So on a daily basis I can see how the books I've helped put together are doing on Amazon, and then step back and get the view over several weeks. (Not always a good thing.) I also put together graphs of individual books, plotted a couple books together, and generally learned how to control RRDtool graphs a little. Knowing a bit about RRDtool helps a ton once you get to step 3.

(And speaking of books, I really wanted a book about graphing with RRDtool at this point. It seems that whenever I want to tackle a technology that is new to me, I want to run away from my computer and sit down somewhere with a book—coming back to the computer armed with more info. There aren't any books specifically about RRDtool, and I think a great PDF that explains some of the high-level concepts would be an improvement over the current documentation that focuses on walk-throughs.)

Step 2: Learn SNMP. Again, impossible to tackle in a few days, but you can get the gist of it fairly quickly. SNMP is a protocol for monitoring network equipment. I grabbed Net-SNMP and followed the tutorials for configuring it. I especially found the tool snmpwalk helpful for making sure everything was up and running properly.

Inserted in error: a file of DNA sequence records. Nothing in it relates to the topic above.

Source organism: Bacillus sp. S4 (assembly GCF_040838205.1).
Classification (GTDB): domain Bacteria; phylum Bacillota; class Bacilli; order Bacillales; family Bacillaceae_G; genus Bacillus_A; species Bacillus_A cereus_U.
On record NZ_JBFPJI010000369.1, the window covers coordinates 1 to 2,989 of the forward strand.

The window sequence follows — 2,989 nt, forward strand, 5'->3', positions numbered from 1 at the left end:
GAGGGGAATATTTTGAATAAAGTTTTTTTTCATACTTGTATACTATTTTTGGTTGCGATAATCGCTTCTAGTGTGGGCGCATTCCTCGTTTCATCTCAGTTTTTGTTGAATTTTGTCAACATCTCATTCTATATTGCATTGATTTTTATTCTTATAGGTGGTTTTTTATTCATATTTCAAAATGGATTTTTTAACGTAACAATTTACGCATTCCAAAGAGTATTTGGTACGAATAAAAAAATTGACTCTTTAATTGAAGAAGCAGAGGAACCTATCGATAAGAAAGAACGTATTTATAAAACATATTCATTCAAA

I should probably pick up Essential SNMP. I looked at it in a bookstore, and quickly scanned the chapter about RRDtool and Cricket. I realized that I should be using a front-end for creating graphs instead of hand-coding monster RRDtool command lines. Which led me to...

Step 3: Install Cacti. Cacti is a PHP/MySQL application for generating graphs with RRDtool and SNMP. You can use some built-in templates for tracking network usage, or create your own data sources with some simple scripts. Once you see how tedious it is to create your own RRDtool graphs, you'll appreciate how quickly you can build graphs with Cacti.

I'm running Cacti on Windows, and it took a while to get everything configured properly. Here are some essential tips that I picked up from the forums if you're in the same boat:
  • Enable the SNMP and sockets extensions in php.ini.
  • Disable strict mode in MySQL's my.ini.
  • Use Cacti-approved builds of RRDtool.
  • Stroll through the Cacti db to get a sense of what's happening.
  • The Cacti log file is useful. Go there first if you're having a problem.
The real power of Cacti is setting up your own data sources. I followed the detailed walk-through available in the manual—Simplest Method of Going from Script to Graph—and that has been the best way to get to know the application for me. Since then, I've created a few custom data sources that are tracking stuff at ORblogs.